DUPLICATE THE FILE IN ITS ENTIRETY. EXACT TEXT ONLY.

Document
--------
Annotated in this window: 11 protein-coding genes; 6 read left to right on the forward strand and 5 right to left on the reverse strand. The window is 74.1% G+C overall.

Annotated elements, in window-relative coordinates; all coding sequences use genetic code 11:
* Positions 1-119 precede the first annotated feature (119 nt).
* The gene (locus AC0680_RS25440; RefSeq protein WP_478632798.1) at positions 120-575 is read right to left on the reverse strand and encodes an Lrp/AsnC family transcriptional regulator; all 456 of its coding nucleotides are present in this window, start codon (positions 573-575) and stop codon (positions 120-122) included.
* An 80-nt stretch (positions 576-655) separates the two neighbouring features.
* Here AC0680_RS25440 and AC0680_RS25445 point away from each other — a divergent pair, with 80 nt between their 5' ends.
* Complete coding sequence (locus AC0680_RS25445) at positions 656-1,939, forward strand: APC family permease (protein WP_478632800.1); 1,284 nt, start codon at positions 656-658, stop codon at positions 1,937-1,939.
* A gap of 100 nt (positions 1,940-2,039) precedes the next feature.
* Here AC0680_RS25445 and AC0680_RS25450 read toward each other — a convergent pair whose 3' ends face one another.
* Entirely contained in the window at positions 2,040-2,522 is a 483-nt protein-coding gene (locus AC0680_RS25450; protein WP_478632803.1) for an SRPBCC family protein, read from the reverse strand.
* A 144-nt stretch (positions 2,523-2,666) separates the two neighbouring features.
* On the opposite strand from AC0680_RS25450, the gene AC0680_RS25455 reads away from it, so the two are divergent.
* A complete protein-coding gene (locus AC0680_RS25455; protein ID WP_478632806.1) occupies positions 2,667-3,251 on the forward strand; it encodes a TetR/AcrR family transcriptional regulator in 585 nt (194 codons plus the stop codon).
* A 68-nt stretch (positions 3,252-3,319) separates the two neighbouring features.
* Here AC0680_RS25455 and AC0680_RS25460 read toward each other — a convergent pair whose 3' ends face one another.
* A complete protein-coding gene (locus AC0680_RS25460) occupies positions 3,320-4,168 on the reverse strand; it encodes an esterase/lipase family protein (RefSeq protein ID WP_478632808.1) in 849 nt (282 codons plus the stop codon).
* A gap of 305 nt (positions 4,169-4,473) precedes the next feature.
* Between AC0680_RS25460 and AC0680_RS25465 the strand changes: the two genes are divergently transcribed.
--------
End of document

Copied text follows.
Annotated in this window: 11 protein-coding genes; 6 read left to right on the forward strand and 5 right to left on the reverse strand. The window is 74.1% G+C overall.

Annotated elements, in window-relative coordinates; all coding sequences use genetic code 11:
* Positions 1-119 precede the first annotated feature (119 nt).
* The gene (locus AC0680_RS25440; RefSeq protein WP_478632798.1) at positions 120-575 is read right to left on the reverse strand and encodes an Lrp/AsnC family transcriptional regulator; all 456 of its coding nucleotides are present in this window, start codon (positions 573-575) and stop codon (positions 120-122) included.
* An 80-nt stretch (positions 576-655) separates the two neighbouring features.
* Here AC0680_RS25440 and AC0680_RS25445 point away from each other — a divergent pair, with 80 nt between their 5' ends.
* Complete coding sequence (locus AC0680_RS25445) at positions 656-1,939, forward strand: APC family permease (protein WP_478632800.1); 1,284 nt, start codon at positions 656-658, stop codon at positions 1,937-1,939.
* A gap of 100 nt (positions 1,940-2,039) precedes the next feature.
* Here AC0680_RS25445 and AC0680_RS25450 read toward each other — a convergent pair whose 3' ends face one another.
* Entirely contained in the window at positions 2,040-2,522 is a 483-nt protein-coding gene (locus AC0680_RS25450; protein WP_478632803.1) for an SRPBCC family protein, read from the reverse strand.
* A 144-nt stretch (positions 2,523-2,666) separates the two neighbouring features.
* On the opposite strand from AC0680_RS25450, the gene AC0680_RS25455 reads away from it, so the two are divergent.
* A complete protein-coding gene (locus AC0680_RS25455; protein ID WP_478632806.1) occupies positions 2,667-3,251 on the forward strand; it encodes a TetR/AcrR family transcriptional regulator in 585 nt (194 codons plus the stop codon).
* A 68-nt stretch (positions 3,252-3,319) separates the two neighbouring features.
* Here AC0680_RS25455 and AC0680_RS25460 read toward each other — a convergent pair whose 3' ends face one another.
* A complete protein-coding gene (locus AC0680_RS25460) occupies positions 3,320-4,168 on the reverse strand; it encodes an esterase/lipase family protein (RefSeq protein ID WP_478632808.1) in 849 nt (282 codons plus the stop codon).
* A gap of 305 nt (positions 4,169-4,473) precedes the next feature.
* Between AC0680_RS25460 and AC0680_RS25465 the strand changes: the two genes are divergently transcribed.